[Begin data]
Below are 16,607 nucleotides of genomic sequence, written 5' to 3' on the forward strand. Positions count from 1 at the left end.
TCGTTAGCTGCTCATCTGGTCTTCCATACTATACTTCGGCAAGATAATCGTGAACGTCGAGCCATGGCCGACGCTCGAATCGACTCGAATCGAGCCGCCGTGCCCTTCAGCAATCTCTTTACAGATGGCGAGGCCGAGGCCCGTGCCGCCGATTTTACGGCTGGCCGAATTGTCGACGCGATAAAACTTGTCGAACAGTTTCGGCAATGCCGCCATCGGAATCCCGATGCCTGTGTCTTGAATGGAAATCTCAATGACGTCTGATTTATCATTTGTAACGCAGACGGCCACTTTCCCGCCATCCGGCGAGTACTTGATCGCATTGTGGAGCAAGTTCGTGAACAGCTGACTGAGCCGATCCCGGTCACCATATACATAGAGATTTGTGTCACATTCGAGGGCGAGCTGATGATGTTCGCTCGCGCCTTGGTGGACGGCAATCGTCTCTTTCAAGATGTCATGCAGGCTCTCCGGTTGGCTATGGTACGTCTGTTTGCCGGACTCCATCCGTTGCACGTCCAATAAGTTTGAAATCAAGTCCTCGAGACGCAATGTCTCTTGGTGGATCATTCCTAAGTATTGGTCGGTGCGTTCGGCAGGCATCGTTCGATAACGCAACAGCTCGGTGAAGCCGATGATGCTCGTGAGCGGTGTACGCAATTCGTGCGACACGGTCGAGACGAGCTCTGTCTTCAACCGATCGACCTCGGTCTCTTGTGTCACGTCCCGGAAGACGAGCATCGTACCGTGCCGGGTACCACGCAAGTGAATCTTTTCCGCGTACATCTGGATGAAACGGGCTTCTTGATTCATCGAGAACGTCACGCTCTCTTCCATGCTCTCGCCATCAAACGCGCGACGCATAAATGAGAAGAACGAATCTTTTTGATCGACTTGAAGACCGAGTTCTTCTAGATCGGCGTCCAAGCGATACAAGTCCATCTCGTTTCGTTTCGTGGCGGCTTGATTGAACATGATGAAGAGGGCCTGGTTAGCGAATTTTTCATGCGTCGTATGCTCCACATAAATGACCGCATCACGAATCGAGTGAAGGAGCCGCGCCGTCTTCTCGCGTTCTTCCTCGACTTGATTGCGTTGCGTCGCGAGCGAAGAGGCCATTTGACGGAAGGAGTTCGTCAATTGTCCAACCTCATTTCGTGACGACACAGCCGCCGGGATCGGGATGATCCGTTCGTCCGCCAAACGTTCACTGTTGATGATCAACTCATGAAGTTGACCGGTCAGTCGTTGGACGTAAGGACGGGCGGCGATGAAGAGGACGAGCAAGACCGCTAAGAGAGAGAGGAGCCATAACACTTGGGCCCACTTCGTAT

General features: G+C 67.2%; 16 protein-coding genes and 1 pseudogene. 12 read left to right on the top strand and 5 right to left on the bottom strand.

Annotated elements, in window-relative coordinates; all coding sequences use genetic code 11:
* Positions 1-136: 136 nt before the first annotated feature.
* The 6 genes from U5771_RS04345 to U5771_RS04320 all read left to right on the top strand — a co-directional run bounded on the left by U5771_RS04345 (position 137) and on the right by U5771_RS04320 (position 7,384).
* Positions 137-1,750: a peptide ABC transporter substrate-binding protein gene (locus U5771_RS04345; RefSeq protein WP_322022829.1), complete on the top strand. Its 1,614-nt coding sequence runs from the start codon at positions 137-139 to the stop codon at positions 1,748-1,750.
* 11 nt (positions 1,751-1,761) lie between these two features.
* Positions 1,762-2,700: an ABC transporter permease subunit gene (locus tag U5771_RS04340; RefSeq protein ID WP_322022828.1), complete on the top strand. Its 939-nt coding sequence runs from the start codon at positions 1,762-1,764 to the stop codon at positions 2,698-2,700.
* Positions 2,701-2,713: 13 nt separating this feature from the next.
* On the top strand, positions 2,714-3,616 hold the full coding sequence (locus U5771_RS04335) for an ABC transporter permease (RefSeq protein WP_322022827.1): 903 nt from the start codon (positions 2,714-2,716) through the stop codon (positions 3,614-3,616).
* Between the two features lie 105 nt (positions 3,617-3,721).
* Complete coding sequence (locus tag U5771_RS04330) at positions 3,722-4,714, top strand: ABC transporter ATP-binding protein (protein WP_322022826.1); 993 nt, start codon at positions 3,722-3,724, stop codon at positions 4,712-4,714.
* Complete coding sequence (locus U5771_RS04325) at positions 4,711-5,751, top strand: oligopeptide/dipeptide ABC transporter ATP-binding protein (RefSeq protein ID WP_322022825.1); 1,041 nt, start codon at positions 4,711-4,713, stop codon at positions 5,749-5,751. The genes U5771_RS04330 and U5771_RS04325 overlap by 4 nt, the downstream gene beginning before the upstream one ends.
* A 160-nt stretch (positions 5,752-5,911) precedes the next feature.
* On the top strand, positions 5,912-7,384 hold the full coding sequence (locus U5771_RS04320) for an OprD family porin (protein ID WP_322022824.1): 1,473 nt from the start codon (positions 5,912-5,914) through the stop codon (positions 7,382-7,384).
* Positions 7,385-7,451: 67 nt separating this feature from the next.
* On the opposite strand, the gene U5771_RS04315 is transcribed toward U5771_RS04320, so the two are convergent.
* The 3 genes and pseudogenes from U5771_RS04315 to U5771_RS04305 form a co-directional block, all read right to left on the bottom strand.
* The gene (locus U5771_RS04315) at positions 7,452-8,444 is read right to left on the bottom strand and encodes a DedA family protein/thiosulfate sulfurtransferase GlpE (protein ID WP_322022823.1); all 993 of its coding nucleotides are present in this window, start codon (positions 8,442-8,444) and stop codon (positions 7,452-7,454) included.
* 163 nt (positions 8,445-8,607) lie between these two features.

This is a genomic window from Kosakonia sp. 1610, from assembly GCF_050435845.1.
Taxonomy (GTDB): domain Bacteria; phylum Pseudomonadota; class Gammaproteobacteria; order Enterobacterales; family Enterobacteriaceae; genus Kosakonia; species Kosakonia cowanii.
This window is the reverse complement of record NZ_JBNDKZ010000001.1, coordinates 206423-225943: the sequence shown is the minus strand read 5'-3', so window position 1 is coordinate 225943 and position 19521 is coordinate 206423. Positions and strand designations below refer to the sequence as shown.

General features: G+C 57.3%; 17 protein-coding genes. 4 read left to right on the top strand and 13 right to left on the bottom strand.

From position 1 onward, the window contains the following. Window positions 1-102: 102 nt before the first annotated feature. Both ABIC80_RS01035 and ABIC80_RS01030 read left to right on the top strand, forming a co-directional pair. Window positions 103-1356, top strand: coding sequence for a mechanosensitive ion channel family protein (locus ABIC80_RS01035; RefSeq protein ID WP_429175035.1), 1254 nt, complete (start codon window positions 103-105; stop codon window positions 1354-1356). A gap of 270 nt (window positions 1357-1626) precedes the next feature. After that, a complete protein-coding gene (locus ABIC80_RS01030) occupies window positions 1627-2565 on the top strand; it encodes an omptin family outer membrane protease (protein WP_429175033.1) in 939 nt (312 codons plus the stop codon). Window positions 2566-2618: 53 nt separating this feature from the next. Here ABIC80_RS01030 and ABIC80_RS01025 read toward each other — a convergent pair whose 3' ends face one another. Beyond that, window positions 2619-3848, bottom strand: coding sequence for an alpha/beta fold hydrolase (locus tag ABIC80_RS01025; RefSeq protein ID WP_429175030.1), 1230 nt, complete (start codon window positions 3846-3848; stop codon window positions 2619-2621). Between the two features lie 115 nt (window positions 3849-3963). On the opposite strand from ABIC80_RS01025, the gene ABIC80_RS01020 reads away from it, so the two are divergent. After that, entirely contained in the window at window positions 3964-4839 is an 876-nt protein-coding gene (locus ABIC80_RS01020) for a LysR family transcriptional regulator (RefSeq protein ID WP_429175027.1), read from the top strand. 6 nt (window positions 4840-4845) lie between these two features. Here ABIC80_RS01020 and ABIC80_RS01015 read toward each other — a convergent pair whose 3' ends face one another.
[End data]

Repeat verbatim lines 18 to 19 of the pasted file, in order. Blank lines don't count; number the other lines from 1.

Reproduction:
* On the opposite strand, the gene U5771_RS04315 is transcribed toward U5771_RS04320, so the two are convergent.
* The 3 genes and pseudogenes from U5771_RS04315 to U5771_RS04305 form a co-directional block, all read right to left on the bottom strand.